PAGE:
- Toverud G: The influence of war and post-war conditions on the teeth of Norwegian school children. III. Discussion of food supply and dental condition in Norway and other European countries. Milbank Mem Fund Q. 1957, 35: 373-459.View ArticlePubMed
- Takeuchi M: Epidemiological study on dental caries in Japanese children before, during and after WWII. Int Dent J. 1961, 11: 443-457.
- Moynihan PJ: The role of diet and nutrition in the etiology and prevention of oral diseases. Bulletin of the World Health Organization. 2005, 83: 694-699.PubMed CentralPubMed
- Bratthall D, Hansel-Petersson G, Sunberg H: Reasons for the caries decline: what do the experts believe?. Eur J Oral Sci. 1996, 104: 416-432.View ArticlePubMed
- Willems S, Vanobbergen J, Martens L, DeMaeseneer J: The independent impact of household- and neighborhood-based social determinants of early childhood caries: a cross sectional study of inner-city children. Fam Community Health. 2005, 28: 168-175.View ArticlePubMed
- Hallett KB, O'Rourke PK: Social and behavioural determinants of early childhood caries. Aust Dent J. 2003, 48: 27-33.View ArticlePubMed
- Reisine ST, Psoter W: Socioeconomic status and selected behavioral determinants as risk factors for dental caries. J Dent Educ. 2001, 65: 1009-1016.PubMed
- Pattussi MP, Marcenes W, Croucher R, Sheiham A: Social deprivation, income inequality, social cohesion and dental caries in Brazilian school children. Soc Sci Med. 2001, 53: 915-925. 10.1016/S0277-9536(00)00391-9.View ArticlePubMed
- Petersen PE, Lennon MA: Effective use of fluorides for the prevention of dental caries in the 21st century: the WHO approach. Community Dent Oral Epidemiol. 2004, 32: 319-321. 10.1111/j.1600-0528.2004.00175.x.View ArticlePubMed
- US Department of Health and Human Services: Oral Health in America: A Report of the US Surgeon General. 2000, Rockville, MD: US Department of Health and Human Services, National Institute of Dental and Craniofacial Research, National Institutes of Health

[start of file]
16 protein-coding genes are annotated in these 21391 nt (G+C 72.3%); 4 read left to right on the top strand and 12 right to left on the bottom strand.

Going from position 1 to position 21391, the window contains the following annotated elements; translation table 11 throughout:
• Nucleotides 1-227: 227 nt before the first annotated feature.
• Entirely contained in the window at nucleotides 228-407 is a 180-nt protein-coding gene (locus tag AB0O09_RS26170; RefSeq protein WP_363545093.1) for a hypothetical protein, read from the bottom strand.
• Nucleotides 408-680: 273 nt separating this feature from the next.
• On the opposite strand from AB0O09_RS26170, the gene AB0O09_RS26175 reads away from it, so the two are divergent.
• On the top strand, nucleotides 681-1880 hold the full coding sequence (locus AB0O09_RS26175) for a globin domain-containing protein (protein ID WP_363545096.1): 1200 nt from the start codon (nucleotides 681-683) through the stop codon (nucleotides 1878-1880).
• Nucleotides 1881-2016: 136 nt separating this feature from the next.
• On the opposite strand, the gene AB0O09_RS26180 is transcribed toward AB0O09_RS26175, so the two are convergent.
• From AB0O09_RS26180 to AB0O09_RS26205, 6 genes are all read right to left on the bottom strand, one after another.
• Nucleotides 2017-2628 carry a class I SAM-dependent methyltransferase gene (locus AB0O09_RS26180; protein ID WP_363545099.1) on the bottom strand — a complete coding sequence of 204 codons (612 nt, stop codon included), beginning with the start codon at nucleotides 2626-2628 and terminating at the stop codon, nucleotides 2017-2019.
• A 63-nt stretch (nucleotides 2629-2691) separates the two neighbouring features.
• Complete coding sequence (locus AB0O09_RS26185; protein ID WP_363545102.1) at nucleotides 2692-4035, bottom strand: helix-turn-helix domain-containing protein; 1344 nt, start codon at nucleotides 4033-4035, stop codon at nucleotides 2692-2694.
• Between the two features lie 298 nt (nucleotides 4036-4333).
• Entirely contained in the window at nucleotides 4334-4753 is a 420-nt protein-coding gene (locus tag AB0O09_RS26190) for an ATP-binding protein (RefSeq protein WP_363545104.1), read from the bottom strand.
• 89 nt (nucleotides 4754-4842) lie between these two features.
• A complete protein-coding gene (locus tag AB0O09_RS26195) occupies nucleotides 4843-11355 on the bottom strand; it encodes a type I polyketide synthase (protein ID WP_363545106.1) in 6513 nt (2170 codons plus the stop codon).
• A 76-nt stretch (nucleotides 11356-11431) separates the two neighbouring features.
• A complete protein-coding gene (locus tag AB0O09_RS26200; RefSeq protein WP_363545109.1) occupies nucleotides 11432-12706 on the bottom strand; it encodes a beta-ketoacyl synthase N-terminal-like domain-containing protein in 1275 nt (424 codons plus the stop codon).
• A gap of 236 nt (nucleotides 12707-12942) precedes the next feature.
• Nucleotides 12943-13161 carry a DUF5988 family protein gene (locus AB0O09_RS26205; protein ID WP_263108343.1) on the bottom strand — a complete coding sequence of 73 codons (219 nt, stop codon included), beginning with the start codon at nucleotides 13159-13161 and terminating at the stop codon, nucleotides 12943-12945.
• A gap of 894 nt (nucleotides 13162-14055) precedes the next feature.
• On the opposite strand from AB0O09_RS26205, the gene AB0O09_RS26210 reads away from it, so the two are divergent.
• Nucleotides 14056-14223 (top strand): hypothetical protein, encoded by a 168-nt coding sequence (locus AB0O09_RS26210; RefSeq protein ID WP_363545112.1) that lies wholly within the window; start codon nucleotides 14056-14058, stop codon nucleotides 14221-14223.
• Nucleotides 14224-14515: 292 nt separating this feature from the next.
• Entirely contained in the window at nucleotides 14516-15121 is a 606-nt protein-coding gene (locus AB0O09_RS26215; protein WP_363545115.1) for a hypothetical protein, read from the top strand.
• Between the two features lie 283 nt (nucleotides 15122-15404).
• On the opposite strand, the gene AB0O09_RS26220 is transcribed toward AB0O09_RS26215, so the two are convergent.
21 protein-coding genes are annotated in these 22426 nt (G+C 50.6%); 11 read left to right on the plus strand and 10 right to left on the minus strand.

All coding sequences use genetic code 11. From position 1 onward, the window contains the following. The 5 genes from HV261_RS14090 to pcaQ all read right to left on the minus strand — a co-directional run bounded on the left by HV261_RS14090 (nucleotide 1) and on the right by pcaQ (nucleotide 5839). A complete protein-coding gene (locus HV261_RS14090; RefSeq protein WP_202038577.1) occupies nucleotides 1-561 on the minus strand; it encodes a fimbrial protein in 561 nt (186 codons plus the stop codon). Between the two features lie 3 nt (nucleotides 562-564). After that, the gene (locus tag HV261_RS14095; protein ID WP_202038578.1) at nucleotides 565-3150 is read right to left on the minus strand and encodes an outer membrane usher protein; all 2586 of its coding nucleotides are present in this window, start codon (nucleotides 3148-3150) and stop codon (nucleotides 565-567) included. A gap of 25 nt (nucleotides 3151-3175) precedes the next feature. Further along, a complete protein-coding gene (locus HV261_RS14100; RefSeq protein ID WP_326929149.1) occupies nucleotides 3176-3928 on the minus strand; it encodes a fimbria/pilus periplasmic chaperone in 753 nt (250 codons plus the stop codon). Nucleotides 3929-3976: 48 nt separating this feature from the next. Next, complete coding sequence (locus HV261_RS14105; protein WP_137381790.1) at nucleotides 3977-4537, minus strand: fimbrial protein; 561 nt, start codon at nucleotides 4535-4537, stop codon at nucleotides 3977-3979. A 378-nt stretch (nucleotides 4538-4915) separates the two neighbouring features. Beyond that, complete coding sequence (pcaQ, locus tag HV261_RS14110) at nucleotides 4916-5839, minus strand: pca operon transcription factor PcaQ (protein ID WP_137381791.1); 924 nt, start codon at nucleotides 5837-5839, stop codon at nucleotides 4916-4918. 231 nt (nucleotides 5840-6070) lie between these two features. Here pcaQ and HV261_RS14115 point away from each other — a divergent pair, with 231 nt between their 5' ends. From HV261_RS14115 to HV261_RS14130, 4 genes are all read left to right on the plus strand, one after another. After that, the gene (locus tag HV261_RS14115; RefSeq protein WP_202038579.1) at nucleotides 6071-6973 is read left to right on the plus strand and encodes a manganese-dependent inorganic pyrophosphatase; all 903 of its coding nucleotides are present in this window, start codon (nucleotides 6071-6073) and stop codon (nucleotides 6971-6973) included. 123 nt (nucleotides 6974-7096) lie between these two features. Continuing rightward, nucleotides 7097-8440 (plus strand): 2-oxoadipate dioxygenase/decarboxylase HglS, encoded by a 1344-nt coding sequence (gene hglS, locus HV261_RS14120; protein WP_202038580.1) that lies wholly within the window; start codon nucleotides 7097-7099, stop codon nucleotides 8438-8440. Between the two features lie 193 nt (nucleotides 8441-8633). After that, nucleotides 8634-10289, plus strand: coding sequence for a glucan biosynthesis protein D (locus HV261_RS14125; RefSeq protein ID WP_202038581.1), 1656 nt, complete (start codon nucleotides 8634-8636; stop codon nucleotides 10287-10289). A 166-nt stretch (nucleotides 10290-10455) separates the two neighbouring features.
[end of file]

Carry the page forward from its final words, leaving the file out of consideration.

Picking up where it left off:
- Ismail AI, Sohn W: The impact of universal access to dental care on disparities in caries experience in children. J Am Dent Assoc. 2001, 132: 295-303.View ArticlePubMed
- Marmot M: Social determinants of health inequalities. Lancet. 2005, 365: 1099-1104.View ArticlePubMed
- Newton JT, Bower EJ: The social determinants of oral health: new approaches to conceptualizing and researching complex causal networks. Community Dent Oral Epidemiol. 2005, 33: 25-34. 10.1111/j.1600-0528.2004.00190.x.View ArticlePubMed
- Sheiham A, Watt RG: The common risk factor approach: a rational basis for promoting oral health. Community Dent Oral Epidemiol. 2000, 28: 399-406. 10.1034/j.1600-0528.2000.028006399.x.View ArticlePubMed
- Edelstein BL: Forward to the US Surgeon General's Workshop on Children and Oral Health. Ambulat Pediatr. 2002, 2: S139-140. 10.1367/1539-4409(2002)002<0139:FTTSOC>2.0.CO;2.View Article
This article is published under license to BioMed Central Ltd. This is an open access article distributed under the terms of the Creative Commons Attribution License (http://creativecommons.org/licenses/by/2.0), which permits unrestricted use, distribution, and reproduction in any medium, provided the original work is properly cited.